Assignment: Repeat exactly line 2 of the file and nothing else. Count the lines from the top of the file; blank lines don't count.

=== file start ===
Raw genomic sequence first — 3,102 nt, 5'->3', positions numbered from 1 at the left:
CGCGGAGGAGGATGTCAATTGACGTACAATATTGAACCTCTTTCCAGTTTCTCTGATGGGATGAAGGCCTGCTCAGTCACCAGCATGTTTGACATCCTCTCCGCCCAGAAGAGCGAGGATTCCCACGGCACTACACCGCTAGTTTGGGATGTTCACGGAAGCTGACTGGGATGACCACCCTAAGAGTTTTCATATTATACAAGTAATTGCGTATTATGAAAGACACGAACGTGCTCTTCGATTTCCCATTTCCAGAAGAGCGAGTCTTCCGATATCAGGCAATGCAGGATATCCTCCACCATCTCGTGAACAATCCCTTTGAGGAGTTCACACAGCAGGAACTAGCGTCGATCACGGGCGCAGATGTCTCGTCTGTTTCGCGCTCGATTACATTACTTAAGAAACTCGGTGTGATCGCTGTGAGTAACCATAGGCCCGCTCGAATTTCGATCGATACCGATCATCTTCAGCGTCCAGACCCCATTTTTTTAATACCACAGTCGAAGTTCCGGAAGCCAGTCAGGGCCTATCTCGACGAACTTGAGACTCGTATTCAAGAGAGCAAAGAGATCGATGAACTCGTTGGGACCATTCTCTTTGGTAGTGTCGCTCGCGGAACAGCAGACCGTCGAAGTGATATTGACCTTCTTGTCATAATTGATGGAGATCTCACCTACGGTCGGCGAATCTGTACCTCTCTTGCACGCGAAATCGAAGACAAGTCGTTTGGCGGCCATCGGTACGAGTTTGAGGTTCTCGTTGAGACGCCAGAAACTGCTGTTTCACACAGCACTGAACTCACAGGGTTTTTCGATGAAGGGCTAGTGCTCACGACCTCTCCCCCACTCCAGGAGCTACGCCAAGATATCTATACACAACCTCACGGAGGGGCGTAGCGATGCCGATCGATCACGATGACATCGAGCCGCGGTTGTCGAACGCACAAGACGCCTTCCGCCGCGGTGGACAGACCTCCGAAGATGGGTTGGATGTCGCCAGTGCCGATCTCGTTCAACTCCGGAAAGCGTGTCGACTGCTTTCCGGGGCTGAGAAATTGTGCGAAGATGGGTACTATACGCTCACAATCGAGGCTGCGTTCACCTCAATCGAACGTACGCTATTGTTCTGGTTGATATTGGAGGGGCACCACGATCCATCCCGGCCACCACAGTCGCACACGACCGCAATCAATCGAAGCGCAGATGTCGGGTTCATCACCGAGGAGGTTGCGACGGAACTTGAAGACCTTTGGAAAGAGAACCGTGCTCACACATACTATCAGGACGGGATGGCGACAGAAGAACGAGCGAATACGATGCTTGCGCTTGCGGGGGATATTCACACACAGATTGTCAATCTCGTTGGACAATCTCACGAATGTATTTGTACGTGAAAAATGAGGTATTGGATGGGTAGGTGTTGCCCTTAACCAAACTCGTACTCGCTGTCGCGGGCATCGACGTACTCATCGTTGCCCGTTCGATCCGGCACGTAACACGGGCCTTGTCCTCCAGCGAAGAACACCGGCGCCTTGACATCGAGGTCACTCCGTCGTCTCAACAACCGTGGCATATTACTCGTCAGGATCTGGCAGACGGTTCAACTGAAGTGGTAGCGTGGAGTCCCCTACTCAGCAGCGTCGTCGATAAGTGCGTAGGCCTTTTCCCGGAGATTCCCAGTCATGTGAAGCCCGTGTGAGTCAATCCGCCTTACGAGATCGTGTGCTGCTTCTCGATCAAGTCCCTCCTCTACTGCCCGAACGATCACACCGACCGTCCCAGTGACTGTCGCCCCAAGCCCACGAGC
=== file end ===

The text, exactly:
CGCGGAGGAGGATGTCAATTGACGTACAATATTGAACCTCTTTCCAGTTTCTCTGATGGGATGAAGGCCTGCTCAGTCACCAGCATGTTTGACATCCTCTCCGCCCAGAAGAGCGAGGATTCCCACGGCACTACACCGCTAGTTTGGGATGTTCACGGAAGCTGACTGGGATGACCACCCTAAGAGTTTTCATATTATACAAGTAATTGCGTATTATGAAAGACACGAACGTGCTCTTCGATTTCCCATTTCCAGAAGAGCGAGTCTTCCGATATCAGGCAATGCAGGATATCCTCCACCATCTCGTGAACAATCCCTTTGAGGAGTTCACACAGCAGGAACTAGCGTCGATCACGGGCGCAGATGTCTCGTCTGTTTCGCGCTCGATTACATTACTTAAGAAACTCGGTGTGATCGCTGTGAGTAACCATAGGCCCGCTCGAATTTCGATCGATACCGATCATCTTCAGCGTCCAGACCCCATTTTTTTAATACCACAGTCGAAGTTCCGGAAGCCAGTCAGGGCCTATCTCGACGAACTTGAGACTCGTATTCAAGAGAGCAAAGAGATCGATGAACTCGTTGGGACCATTCTCTTTGGTAGTGTCGCTCGCGGAACAGCAGACCGTCGAAGTGATATTGACCTTCTTGTCATAATTGATGGAGATCTCACCTACGGTCGGCGAATCTGTACCTCTCTTGCACGCGAAATCGAAGACAAGTCGTTTGGCGGCCATCGGTACGAGTTTGAGGTTCTCGTTGAGACGCCAGAAACTGCTGTTTCACACAGCACTGAACTCACAGGGTTTTTCGATGAAGGGCTAGTGCTCACGACCTCTCCCCCACTCCAGGAGCTACGCCAAGATATCTATACACAACCTCACGGAGGGGCGTAGCGATGCCGATCGATCACGATGACATCGAGCCGCGGTTGTCGAACGCACAAGACGCCTTCCGCCGCGGTGGACAGACCTCCGAAGATGGGTTGGATGTCGCCAGTGCCGATCTCGTTCAACTCCGGAAAGCGTGTCGACTGCTTTCCGGGGCTGAGAAATTGTGCGAAGATGGGTACTATACGCTCACAATCGAGGCTGCGTTCACCTCAATCGAACGTACGCTATTGTTCTGGTTGATATTGGAGGGGCACCACGATCCATCCCGGCCACCACAGTCGCACACGACCGCAATCAATCGAAGCGCAGATGTCGGGTTCATCACCGAGGAGGTTGCGACGGAACTTGAAGACCTTTGGAAAGAGAACCGTGCTCACACATACTATCAGGACGGGATGGCGACAGAAGAACGAGCGAATACGATGCTTGCGCTTGCGGGGGATATTCACACACAGATTGTCAATCTCGTTGGACAATCTCACGAATGTATTTGTACGTGAAAAATGAGGTATTGGATGGGTAGGTGTTGCCCTTAACCAAACTCGTACTCGCTGTCGCGGGCATCGACGTACTCATCGTTGCCCGTTCGATCCGGCACGTAACACGGGCCTTGTCCTCCAGCGAAGAACACCGGCGCCTTGACATCGAGGTCACTCCGTCGTCTCAACAACCGTGGCATATTACTCGTCAGGATCTGGCAGACGGTTCAACTGAAGTGGTAGCGTGGAGTCCCCTACTCAGCAGCGTCGTCGATAAGTGCGTAGGCCTTTTCCCGGAGATTCCCAGTCATGTGAAGCCCGTGTGAGTCAATCCGCCTTACGAGATCGTGTGCTGCTTCTCGATCAAGTCCCTCCTCTACTGCCCGAACGATCACACCGACCGTCCCAGTGACTGTCGCCCCAAGCCCACGAGC